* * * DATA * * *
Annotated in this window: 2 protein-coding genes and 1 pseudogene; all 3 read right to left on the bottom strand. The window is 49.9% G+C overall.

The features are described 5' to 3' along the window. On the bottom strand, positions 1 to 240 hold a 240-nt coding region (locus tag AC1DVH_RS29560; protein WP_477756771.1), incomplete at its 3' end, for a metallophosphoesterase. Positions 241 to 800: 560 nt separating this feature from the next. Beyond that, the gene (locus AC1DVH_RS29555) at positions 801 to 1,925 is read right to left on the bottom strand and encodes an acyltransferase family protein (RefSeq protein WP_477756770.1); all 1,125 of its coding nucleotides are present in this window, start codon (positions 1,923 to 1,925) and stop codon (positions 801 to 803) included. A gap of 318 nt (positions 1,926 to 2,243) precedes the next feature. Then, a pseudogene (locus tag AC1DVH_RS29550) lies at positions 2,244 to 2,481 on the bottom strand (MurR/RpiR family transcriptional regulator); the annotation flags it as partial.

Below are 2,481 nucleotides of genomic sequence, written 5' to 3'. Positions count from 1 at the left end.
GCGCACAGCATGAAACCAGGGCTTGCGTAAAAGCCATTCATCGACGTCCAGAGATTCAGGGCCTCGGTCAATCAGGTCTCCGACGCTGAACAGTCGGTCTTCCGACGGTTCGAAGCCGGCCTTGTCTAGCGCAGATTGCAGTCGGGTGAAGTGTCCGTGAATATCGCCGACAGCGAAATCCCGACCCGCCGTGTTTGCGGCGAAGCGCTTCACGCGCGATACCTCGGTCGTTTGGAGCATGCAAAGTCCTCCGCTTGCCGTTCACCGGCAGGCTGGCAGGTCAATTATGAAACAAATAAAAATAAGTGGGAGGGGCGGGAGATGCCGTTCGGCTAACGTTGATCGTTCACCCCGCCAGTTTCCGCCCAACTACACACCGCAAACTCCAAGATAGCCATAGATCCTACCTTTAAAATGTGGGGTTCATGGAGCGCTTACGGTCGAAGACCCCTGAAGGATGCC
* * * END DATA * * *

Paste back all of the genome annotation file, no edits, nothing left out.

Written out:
Annotated in this window: 2 protein-coding genes and 1 pseudogene; all 3 read right to left on the bottom strand. The window is 49.9% G+C overall.

The features are described 5' to 3' along the window. On the bottom strand, positions 1 to 240 hold a 240-nt coding region (locus tag AC1DVH_RS29560; protein WP_477756771.1), incomplete at its 3' end, for a metallophosphoesterase. Positions 241 to 800: 560 nt separating this feature from the next. Beyond that, the gene (locus AC1DVH_RS29555) at positions 801 to 1,925 is read right to left on the bottom strand and encodes an acyltransferase family protein (RefSeq protein WP_477756770.1); all 1,125 of its coding nucleotides are present in this window, start codon (positions 1,923 to 1,925) and stop codon (positions 801 to 803) included. A gap of 318 nt (positions 1,926 to 2,243) precedes the next feature. Then, a pseudogene (locus tag AC1DVH_RS29550) lies at positions 2,244 to 2,481 on the bottom strand (MurR/RpiR family transcriptional regulator); the annotation flags it as partial.

Below are 2,481 nucleotides of genomic sequence, written 5' to 3'. Positions count from 1 at the left end.
GCGCACAGCATGAAACCAGGGCTTGCGTAAAAGCCATTCATCGACGTCCAGAGATTCAGGGCCTCGGTCAATCAGGTCTCCGACGCTGAACAGTCGGTCTTCCGACGGTTCGAAGCCGGCCTTGTCTAGCGCAGATTGCAGTCGGGTGAAGTGTCCGTGAATATCGCCGACAGCGAAATCCCGACCCGCCGTGTTTGCGGCGAAGCGCTTCACGCGCGATACCTCGGTCGTTTGGAGCATGCAAAGTCCTCCGCTTGCCGTTCACCGGCAGGCTGGCAGGTCAATTATGAAACAAATAAAAATAAGTGGGAGGGGCGGGAGATGCCGTTCGGCTAACGTTGATCGTTCACCCCGCCAGTTTCCGCCCAACTACACACCGCAAACTCCAAGATAGCCATAGATCCTACCTTTAAAATGTGGGGTTCATGGAGCGCTTACGGTCGAAGACCCCTGAAGGATGCC